We have reward buffets which allow employees to pick a reward that is most engaging to them. We ask staff to celebrate their colleagues to build team working. We give them a great christmas bonus. Well if your staff still aren’t satisfied then they need to man up as their isn’t much else you can afford to do.

For me, reward and recognition can be defined on two continuums: active or passive, personal and organisational



Ok so this may seem like a generalisation but bear with me. Now on the personal/organisational continuum the reward or recognition can either come from the organisation, through policies and initiatives, or personal, through your line-manager or someone else more senior and possibly from peers if the culture is right. Passive reward and recognition is determined by the controlling party, the management or organisational policy recognises good performance. Active recognition is determined by the actions of the employee, if they out perform, the manager or organisation then seek to recognise it. 

Now active and passive recognition may both seem like part of the same process. So to break down this even more let’s take a look at each quadrant.

Passive organisational R&R – made up of reward structures, compensation and benefits, hierarchical promotion. Most practiced way for organisations to control the performance of their employees. Your employee gets rewarded for the long slog. If they miss one bit however, they miss out on all of it. Not the most engaging and not for everyone.

Active organisational R&R – during the current financial climate this is the most expensive and least likely to happen. Employee makes a substantial contribution and the organisation makes a promotion happen for them, creates a role, goes outside the regular benefits plan. If you’ve ever watched undercover boss, this is what happens there.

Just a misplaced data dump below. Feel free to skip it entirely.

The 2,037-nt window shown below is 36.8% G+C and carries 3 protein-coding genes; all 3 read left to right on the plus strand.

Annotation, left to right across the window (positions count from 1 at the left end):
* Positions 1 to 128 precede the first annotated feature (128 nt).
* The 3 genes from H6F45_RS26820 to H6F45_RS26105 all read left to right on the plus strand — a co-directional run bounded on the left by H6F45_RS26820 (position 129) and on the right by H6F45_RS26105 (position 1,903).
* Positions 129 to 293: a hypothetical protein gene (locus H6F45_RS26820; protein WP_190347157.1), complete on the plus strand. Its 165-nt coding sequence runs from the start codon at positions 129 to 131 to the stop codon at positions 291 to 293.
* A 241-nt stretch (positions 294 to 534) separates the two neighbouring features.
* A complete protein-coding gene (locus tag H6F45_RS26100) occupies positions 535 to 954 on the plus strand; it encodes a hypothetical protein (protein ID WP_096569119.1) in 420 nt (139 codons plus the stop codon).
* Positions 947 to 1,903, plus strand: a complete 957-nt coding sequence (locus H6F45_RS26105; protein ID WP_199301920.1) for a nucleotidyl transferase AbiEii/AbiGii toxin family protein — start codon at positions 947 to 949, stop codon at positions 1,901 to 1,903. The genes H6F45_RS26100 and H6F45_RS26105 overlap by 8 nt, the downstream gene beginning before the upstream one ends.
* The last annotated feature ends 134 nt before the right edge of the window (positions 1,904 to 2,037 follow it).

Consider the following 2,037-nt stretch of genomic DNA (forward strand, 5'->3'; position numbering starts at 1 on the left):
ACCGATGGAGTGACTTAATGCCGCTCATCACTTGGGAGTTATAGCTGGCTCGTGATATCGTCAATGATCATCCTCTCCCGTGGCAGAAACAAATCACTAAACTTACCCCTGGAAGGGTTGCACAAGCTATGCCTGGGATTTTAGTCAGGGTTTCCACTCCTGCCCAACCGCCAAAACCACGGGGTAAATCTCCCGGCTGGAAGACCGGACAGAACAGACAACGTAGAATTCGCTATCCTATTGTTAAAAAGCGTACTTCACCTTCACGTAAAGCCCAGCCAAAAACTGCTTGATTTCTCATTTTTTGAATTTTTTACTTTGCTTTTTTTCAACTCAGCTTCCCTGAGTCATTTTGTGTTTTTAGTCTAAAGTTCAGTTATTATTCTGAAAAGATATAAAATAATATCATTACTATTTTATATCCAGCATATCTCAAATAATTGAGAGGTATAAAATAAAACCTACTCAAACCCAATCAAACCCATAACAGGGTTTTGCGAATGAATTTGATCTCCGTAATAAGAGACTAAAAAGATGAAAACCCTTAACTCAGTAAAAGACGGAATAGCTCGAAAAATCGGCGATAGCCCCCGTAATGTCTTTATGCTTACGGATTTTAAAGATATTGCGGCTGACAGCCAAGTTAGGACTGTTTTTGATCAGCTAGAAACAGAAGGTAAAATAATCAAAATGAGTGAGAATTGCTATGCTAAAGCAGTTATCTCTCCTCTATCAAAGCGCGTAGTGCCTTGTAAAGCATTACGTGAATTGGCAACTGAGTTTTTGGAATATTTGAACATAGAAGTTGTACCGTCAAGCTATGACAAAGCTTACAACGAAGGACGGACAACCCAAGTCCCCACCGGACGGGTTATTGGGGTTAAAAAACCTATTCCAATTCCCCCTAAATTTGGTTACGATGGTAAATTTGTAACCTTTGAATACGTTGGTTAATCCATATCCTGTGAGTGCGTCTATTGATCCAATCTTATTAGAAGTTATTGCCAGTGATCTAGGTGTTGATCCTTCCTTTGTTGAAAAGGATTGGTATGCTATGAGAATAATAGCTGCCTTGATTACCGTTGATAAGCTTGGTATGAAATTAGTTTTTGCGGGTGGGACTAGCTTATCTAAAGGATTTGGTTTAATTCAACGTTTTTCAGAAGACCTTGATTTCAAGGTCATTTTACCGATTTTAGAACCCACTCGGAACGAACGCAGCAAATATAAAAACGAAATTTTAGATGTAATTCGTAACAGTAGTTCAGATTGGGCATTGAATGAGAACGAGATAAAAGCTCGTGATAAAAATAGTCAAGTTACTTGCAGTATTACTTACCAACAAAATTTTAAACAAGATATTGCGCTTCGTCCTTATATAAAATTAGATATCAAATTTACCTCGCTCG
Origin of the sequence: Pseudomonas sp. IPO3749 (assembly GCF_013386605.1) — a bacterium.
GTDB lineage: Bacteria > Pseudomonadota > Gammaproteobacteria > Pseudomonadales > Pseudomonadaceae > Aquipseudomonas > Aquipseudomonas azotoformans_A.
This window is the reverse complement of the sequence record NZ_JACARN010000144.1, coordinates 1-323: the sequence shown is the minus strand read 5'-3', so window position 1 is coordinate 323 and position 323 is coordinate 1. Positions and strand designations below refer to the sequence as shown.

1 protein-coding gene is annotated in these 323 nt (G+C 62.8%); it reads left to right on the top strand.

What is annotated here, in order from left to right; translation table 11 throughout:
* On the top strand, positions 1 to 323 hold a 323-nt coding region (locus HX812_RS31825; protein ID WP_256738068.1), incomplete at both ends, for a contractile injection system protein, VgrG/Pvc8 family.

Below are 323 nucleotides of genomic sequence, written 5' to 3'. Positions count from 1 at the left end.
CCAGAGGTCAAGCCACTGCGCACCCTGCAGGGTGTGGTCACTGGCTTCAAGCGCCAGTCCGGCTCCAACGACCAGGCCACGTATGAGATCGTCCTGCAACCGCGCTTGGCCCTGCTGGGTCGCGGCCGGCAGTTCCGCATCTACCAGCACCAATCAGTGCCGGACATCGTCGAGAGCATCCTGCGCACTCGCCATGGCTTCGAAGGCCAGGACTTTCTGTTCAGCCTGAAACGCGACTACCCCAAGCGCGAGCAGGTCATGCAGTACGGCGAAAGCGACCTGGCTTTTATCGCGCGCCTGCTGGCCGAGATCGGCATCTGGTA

Both of these practices are great safety nets and standards to lure employees in. Day to day however, they don’t have much impact which is where the personal comes in.

Passive personal – now as a manager you already do this but maybe don’t realise it. This usually happens over time, your employee gains trust by performance, you listen to them and they are the first one in your mind when a new role comes up. This one falls prey to self-promotion from staff and impression management. Know it when you see it.

Active personal – This comes down to “catch them doing something right”. Managers tend to see whats stopping the numbers coming in. Some better managers look at what is stopping a team performing. The best managers look at what the team is doing right and letting them know about it. Reinforce the positive behaviours. This one is free but can have the most power day to day. If this is reward it could be a token gift for great performance. A surprise bottle of wine or box of chocolates or use of the company’s box at the game. The important thing here is being led by your teams performance. Don’t tell them when they have done well, realise when they have contributed to success. This might be in ways you hadn’t realised before. Ask yourself what does going the extra mile entail? The more you can help them see it. The more they will want to do it.